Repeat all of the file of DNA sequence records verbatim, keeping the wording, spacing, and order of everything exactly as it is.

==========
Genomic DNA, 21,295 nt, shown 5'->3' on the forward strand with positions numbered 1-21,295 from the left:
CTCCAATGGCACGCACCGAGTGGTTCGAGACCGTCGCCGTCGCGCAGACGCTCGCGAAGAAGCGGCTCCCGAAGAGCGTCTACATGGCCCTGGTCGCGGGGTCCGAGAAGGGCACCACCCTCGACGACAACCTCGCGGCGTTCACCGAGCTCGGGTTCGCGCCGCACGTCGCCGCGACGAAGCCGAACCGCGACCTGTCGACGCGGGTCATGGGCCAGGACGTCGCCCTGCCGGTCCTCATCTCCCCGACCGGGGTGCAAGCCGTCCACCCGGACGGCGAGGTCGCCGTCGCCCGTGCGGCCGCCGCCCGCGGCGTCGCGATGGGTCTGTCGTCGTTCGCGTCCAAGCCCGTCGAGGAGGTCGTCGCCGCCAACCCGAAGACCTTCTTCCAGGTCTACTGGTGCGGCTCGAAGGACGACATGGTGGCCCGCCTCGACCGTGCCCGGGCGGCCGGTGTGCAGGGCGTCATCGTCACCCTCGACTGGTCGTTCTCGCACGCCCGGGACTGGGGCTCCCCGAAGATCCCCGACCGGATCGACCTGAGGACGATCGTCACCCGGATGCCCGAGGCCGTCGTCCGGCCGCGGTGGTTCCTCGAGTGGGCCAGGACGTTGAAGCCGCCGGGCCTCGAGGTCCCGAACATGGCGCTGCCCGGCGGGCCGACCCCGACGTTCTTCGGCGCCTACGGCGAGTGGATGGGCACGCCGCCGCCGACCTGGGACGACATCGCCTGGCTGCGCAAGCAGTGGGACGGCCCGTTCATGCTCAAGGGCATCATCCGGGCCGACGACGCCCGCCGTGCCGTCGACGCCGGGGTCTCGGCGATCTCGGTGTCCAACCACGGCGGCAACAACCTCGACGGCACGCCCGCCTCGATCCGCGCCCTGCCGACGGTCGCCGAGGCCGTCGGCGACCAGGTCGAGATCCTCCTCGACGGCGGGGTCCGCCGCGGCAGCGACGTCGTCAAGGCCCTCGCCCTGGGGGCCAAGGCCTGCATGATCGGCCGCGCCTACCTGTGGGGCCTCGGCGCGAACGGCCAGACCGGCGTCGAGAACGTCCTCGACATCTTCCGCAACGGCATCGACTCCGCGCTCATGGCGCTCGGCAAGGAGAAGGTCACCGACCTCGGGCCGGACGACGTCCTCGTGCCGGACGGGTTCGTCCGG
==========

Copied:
Genomic DNA, 21,295 nt, shown 5'->3' on the forward strand with positions numbered 1-21,295 from the left:
CTCCAATGGCACGCACCGAGTGGTTCGAGACCGTCGCCGTCGCGCAGACGCTCGCGAAGAAGCGGCTCCCGAAGAGCGTCTACATGGCCCTGGTCGCGGGGTCCGAGAAGGGCACCACCCTCGACGACAACCTCGCGGCGTTCACCGAGCTCGGGTTCGCGCCGCACGTCGCCGCGACGAAGCCGAACCGCGACCTGTCGACGCGGGTCATGGGCCAGGACGTCGCCCTGCCGGTCCTCATCTCCCCGACCGGGGTGCAAGCCGTCCACCCGGACGGCGAGGTCGCCGTCGCCCGTGCGGCCGCCGCCCGCGGCGTCGCGATGGGTCTGTCGTCGTTCGCGTCCAAGCCCGTCGAGGAGGTCGTCGCCGCCAACCCGAAGACCTTCTTCCAGGTCTACTGGTGCGGCTCGAAGGACGACATGGTGGCCCGCCTCGACCGTGCCCGGGCGGCCGGTGTGCAGGGCGTCATCGTCACCCTCGACTGGTCGTTCTCGCACGCCCGGGACTGGGGCTCCCCGAAGATCCCCGACCGGATCGACCTGAGGACGATCGTCACCCGGATGCCCGAGGCCGTCGTCCGGCCGCGGTGGTTCCTCGAGTGGGCCAGGACGTTGAAGCCGCCGGGCCTCGAGGTCCCGAACATGGCGCTGCCCGGCGGGCCGACCCCGACGTTCTTCGGCGCCTACGGCGAGTGGATGGGCACGCCGCCGCCGACCTGGGACGACATCGCCTGGCTGCGCAAGCAGTGGGACGGCCCGTTCATGCTCAAGGGCATCATCCGGGCCGACGACGCCCGCCGTGCCGTCGACGCCGGGGTCTCGGCGATCTCGGTGTCCAACCACGGCGGCAACAACCTCGACGGCACGCCCGCCTCGATCCGCGCCCTGCCGACGGTCGCCGAGGCCGTCGGCGACCAGGTCGAGATCCTCCTCGACGGCGGGGTCCGCCGCGGCAGCGACGTCGTCAAGGCCCTCGCCCTGGGGGCCAAGGCCTGCATGATCGGCCGCGCCTACCTGTGGGGCCTCGGCGCGAACGGCCAGACCGGCGTCGAGAACGTCCTCGACATCTTCCGCAACGGCATCGACTCCGCGCTCATGGCGCTCGGCAAGGAGAAGGTCACCGACCTCGGGCCGGACGACGTCCTCGTGCCGGACGGGTTCGTCCGG